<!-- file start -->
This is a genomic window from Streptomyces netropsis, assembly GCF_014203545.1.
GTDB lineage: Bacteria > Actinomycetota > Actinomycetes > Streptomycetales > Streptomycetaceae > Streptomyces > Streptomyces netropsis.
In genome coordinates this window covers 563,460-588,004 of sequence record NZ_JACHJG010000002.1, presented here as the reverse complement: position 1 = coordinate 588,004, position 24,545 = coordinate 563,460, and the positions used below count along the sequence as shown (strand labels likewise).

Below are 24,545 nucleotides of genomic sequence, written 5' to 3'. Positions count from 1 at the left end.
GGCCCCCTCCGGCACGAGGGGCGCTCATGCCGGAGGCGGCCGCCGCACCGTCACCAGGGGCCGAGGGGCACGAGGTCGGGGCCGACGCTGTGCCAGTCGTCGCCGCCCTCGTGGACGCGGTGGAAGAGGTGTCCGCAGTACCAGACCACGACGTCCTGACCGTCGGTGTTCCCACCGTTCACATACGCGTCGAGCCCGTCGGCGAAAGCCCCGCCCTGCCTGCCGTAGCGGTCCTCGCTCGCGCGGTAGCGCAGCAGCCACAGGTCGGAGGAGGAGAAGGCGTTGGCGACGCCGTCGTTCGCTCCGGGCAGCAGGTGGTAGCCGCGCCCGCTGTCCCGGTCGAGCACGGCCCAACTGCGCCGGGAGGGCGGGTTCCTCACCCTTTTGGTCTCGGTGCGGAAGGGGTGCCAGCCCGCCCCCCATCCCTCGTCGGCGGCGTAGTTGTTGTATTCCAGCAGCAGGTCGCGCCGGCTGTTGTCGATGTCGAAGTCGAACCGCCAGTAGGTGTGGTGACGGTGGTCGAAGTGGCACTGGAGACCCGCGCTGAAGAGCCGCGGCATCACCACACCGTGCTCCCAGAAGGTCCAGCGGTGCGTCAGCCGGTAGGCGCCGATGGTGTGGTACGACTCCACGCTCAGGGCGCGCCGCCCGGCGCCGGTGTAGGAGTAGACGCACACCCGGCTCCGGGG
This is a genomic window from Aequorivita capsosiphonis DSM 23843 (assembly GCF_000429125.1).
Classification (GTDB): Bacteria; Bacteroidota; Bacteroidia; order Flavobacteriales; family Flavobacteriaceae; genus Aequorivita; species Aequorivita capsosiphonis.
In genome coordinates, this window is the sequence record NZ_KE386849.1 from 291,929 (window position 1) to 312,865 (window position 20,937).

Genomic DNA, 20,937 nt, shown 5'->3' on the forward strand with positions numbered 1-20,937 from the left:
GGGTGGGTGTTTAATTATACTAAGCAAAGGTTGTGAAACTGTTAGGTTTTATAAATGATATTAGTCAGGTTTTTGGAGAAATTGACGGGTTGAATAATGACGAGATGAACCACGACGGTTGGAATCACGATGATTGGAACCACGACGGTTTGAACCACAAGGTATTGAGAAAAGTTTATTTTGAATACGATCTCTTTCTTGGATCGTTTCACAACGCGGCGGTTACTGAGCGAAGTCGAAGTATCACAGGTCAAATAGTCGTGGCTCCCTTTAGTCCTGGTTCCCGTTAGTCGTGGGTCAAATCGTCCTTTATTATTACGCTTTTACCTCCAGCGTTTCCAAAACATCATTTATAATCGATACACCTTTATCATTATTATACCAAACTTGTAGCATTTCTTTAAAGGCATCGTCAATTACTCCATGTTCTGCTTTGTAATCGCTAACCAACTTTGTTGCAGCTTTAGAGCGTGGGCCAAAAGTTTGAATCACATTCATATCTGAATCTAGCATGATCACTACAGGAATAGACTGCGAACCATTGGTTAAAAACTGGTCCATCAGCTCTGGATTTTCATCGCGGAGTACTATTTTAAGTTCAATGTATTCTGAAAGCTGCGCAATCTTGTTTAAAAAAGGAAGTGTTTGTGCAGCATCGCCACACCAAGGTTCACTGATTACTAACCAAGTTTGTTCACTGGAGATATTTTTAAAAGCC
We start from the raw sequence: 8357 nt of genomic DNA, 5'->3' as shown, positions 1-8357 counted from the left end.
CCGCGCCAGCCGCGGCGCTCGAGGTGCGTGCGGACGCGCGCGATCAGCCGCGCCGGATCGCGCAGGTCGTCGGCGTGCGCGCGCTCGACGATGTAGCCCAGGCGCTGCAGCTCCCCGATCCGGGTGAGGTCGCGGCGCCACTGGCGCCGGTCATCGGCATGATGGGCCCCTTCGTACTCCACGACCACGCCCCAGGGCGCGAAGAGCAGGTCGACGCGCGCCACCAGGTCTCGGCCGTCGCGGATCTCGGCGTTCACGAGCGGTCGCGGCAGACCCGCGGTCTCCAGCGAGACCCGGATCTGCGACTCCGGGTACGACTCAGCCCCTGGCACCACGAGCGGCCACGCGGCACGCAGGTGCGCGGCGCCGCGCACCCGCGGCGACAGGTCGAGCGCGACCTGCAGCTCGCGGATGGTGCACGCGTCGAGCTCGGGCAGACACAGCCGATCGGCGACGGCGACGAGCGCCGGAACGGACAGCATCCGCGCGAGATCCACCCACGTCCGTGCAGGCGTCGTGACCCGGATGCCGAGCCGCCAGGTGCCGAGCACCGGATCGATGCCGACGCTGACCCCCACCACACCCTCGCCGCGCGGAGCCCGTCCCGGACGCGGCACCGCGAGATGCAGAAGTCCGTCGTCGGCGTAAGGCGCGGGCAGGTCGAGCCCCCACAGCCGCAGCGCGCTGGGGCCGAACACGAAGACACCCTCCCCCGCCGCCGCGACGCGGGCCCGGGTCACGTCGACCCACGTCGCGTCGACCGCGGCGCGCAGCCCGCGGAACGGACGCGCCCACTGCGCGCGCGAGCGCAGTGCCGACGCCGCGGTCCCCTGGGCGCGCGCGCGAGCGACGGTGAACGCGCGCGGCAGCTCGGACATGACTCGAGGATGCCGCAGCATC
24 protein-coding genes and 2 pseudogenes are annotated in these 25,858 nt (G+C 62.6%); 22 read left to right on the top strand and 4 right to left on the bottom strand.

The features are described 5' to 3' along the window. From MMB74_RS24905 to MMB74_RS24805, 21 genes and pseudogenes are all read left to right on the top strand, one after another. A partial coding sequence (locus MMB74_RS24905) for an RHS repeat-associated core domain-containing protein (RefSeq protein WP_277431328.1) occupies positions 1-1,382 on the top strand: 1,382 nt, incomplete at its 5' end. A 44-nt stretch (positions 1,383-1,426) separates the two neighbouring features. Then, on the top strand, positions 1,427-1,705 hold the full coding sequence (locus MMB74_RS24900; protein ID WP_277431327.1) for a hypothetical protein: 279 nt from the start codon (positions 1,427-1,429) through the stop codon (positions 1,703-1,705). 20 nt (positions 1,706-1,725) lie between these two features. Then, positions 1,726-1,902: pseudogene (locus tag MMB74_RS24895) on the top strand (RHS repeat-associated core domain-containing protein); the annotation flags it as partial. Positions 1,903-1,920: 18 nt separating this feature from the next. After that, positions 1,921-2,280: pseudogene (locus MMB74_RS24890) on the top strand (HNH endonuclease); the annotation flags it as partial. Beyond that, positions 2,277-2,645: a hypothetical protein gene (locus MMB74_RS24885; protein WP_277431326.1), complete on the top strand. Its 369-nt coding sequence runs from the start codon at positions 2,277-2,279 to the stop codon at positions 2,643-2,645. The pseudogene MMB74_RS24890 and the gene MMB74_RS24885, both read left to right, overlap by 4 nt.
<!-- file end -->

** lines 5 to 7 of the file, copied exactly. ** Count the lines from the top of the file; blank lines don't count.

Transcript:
GGCCCCCTCCGGCACGAGGGGCGCTCATGCCGGAGGCGGCCGCCGCACCGTCACCAGGGGCCGAGGGGCACGAGGTCGGGGCCGACGCTGTGCCAGTCGTCGCCGCCCTCGTGGACGCGGTGGAAGAGGTGTCCGCAGTACCAGACCACGACGTCCTGACCGTCGGTGTTCCCACCGTTCACATACGCGTCGAGCCCGTCGGCGAAAGCCCCGCCCTGCCTGCCGTAGCGGTCCTCGCTCGCGCGGTAGCGCAGCAGCCACAGGTCGGAGGAGGAGAAGGCGTTGGCGACGCCGTCGTTCGCTCCGGGCAGCAGGTGGTAGCCGCGCCCGCTGTCCCGGTCGAGCACGGCCCAACTGCGCCGGGAGGGCGGGTTCCTCACCCTTTTGGTCTCGGTGCGGAAGGGGTGCCAGCCCGCCCCCCATCCCTCGTCGGCGGCGTAGTTGTTGTATTCCAGCAGCAGGTCGCGCCGGCTGTTGTCGATGTCGAAGTCGAACCGCCAGTAGGTGTGGTGACGGTGGTCGAAGTGGCACTGGAGACCCGCGCTGAAGAGCCGCGGCATCACCACACCGTGCTCCCAGAAGGTCCAGCGGTGCGTCAGCCGGTAGGCGCCGATGGTGTGGTACGACTCCACGCTCAGGGCGCGCCGCCCGGCGCCGGTGTAGGAGTAGACGCACACCCGGCTCCGGGG
This is a genomic window from Aequorivita capsosiphonis DSM 23843 (assembly GCF_000429125.1).
Classification (GTDB): Bacteria; Bacteroidota; Bacteroidia; order Flavobacteriales; family Flavobacteriaceae; genus Aequorivita; species Aequorivita capsosiphonis.